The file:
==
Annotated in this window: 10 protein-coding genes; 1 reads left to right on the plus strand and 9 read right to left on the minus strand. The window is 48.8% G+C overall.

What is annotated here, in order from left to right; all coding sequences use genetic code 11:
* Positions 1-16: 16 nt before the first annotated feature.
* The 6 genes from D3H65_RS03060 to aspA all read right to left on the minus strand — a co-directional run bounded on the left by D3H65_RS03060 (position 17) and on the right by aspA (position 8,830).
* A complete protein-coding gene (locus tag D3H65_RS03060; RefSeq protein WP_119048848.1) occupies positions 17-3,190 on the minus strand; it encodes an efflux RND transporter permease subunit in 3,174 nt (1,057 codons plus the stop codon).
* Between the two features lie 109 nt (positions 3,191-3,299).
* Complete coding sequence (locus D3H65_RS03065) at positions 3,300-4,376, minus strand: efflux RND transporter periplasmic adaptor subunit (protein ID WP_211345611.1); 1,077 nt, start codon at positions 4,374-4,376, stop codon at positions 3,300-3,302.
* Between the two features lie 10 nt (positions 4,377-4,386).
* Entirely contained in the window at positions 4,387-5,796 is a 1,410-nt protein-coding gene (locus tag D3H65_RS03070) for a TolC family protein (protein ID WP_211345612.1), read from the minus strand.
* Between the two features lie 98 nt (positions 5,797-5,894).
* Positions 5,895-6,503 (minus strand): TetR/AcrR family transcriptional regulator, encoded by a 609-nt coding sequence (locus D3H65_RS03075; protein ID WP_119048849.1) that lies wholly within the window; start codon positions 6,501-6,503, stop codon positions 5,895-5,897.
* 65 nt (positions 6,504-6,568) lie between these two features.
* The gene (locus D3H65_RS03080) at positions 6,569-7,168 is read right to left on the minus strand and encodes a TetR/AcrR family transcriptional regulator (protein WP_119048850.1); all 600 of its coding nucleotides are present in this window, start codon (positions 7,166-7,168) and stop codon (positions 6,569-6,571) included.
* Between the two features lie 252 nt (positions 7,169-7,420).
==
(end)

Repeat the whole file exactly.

Annotated in this window: 10 protein-coding genes; 1 reads left to right on the plus strand and 9 read right to left on the minus strand. The window is 48.8% G+C overall.

What is annotated here, in order from left to right; all coding sequences use genetic code 11:
* Positions 1-16: 16 nt before the first annotated feature.
* The 6 genes from D3H65_RS03060 to aspA all read right to left on the minus strand — a co-directional run bounded on the left by D3H65_RS03060 (position 17) and on the right by aspA (position 8,830).
* A complete protein-coding gene (locus tag D3H65_RS03060; RefSeq protein WP_119048848.1) occupies positions 17-3,190 on the minus strand; it encodes an efflux RND transporter permease subunit in 3,174 nt (1,057 codons plus the stop codon).
* Between the two features lie 109 nt (positions 3,191-3,299).
* Complete coding sequence (locus D3H65_RS03065) at positions 3,300-4,376, minus strand: efflux RND transporter periplasmic adaptor subunit (protein ID WP_211345611.1); 1,077 nt, start codon at positions 4,374-4,376, stop codon at positions 3,300-3,302.
* Between the two features lie 10 nt (positions 4,377-4,386).
* Entirely contained in the window at positions 4,387-5,796 is a 1,410-nt protein-coding gene (locus tag D3H65_RS03070) for a TolC family protein (protein ID WP_211345612.1), read from the minus strand.
* Between the two features lie 98 nt (positions 5,797-5,894).
* Positions 5,895-6,503 (minus strand): TetR/AcrR family transcriptional regulator, encoded by a 609-nt coding sequence (locus D3H65_RS03075; protein ID WP_119048849.1) that lies wholly within the window; start codon positions 6,501-6,503, stop codon positions 5,895-5,897.
* 65 nt (positions 6,504-6,568) lie between these two features.
* The gene (locus D3H65_RS03080) at positions 6,569-7,168 is read right to left on the minus strand and encodes a TetR/AcrR family transcriptional regulator (protein WP_119048850.1); all 600 of its coding nucleotides are present in this window, start codon (positions 7,166-7,168) and stop codon (positions 6,569-6,571) included.
* Between the two features lie 252 nt (positions 7,169-7,420).